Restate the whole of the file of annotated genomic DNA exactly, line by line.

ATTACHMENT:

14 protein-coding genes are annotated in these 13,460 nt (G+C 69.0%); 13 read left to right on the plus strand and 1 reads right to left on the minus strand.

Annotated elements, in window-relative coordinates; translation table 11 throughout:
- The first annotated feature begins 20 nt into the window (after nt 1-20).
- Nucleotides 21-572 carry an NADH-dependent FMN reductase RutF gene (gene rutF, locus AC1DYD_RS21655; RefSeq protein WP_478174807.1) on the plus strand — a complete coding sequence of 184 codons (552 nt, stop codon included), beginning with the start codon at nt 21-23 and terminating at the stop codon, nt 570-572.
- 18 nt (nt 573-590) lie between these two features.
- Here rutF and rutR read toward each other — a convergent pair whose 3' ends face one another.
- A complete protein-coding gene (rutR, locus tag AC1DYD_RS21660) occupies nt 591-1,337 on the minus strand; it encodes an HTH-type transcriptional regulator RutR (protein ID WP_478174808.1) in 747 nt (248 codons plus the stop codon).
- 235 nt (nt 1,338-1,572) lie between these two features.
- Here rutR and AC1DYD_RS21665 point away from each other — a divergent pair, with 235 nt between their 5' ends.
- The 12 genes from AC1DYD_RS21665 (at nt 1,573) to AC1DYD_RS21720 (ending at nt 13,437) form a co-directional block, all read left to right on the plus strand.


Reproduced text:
14 protein-coding genes are annotated in these 13,460 nt (G+C 69.0%); 13 read left to right on the plus strand and 1 reads right to left on the minus strand.

Annotated elements, in window-relative coordinates; translation table 11 throughout:
- The first annotated feature begins 20 nt into the window (after nt 1-20).
- Nucleotides 21-572 carry an NADH-dependent FMN reductase RutF gene (gene rutF, locus AC1DYD_RS21655; RefSeq protein WP_478174807.1) on the plus strand — a complete coding sequence of 184 codons (552 nt, stop codon included), beginning with the start codon at nt 21-23 and terminating at the stop codon, nt 570-572.
- 18 nt (nt 573-590) lie between these two features.
- Here rutF and rutR read toward each other — a convergent pair whose 3' ends face one another.
- A complete protein-coding gene (rutR, locus tag AC1DYD_RS21660) occupies nt 591-1,337 on the minus strand; it encodes an HTH-type transcriptional regulator RutR (protein ID WP_478174808.1) in 747 nt (248 codons plus the stop codon).
- 235 nt (nt 1,338-1,572) lie between these two features.
- Here rutR and AC1DYD_RS21665 point away from each other — a divergent pair, with 235 nt between their 5' ends.
- The 12 genes from AC1DYD_RS21665 (at nt 1,573) to AC1DYD_RS21720 (ending at nt 13,437) form a co-directional block, all read left to right on the plus strand.